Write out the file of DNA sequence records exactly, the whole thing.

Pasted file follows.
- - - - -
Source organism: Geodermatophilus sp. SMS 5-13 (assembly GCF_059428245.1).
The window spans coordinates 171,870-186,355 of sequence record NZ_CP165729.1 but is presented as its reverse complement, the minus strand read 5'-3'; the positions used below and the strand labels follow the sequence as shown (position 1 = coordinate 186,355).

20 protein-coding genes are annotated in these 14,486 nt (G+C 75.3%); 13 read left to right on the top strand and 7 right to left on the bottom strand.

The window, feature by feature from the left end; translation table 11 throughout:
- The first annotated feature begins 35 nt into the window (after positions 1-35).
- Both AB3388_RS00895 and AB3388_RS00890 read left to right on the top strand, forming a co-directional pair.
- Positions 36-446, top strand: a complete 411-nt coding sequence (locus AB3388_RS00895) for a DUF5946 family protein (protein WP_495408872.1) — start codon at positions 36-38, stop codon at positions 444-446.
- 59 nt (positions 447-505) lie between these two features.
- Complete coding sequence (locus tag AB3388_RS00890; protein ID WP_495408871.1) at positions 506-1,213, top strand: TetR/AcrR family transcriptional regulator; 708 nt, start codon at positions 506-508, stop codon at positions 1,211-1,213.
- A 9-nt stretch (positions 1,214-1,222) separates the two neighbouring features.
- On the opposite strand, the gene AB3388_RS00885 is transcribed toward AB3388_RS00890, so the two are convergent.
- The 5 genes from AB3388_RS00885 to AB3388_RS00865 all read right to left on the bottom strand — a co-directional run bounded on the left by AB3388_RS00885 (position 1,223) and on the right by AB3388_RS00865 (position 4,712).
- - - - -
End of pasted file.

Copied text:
Source organism: Geodermatophilus sp. SMS 5-13 (assembly GCF_059428245.1).
The window spans coordinates 171,870-186,355 of sequence record NZ_CP165729.1 but is presented as its reverse complement, the minus strand read 5'-3'; the positions used below and the strand labels follow the sequence as shown (position 1 = coordinate 186,355).

20 protein-coding genes are annotated in these 14,486 nt (G+C 75.3%); 13 read left to right on the top strand and 7 right to left on the bottom strand.

The window, feature by feature from the left end; translation table 11 throughout:
- The first annotated feature begins 35 nt into the window (after positions 1-35).
- Both AB3388_RS00895 and AB3388_RS00890 read left to right on the top strand, forming a co-directional pair.
- Positions 36-446, top strand: a complete 411-nt coding sequence (locus AB3388_RS00895) for a DUF5946 family protein (protein WP_495408872.1) — start codon at positions 36-38, stop codon at positions 444-446.
- 59 nt (positions 447-505) lie between these two features.
- Complete coding sequence (locus tag AB3388_RS00890; protein ID WP_495408871.1) at positions 506-1,213, top strand: TetR/AcrR family transcriptional regulator; 708 nt, start codon at positions 506-508, stop codon at positions 1,211-1,213.
- A 9-nt stretch (positions 1,214-1,222) separates the two neighbouring features.
- On the opposite strand, the gene AB3388_RS00885 is transcribed toward AB3388_RS00890, so the two are convergent.
- The 5 genes from AB3388_RS00885 to AB3388_RS00865 all read right to left on the bottom strand — a co-directional run bounded on the left by AB3388_RS00885 (position 1,223) and on the right by AB3388_RS00865 (position 4,712).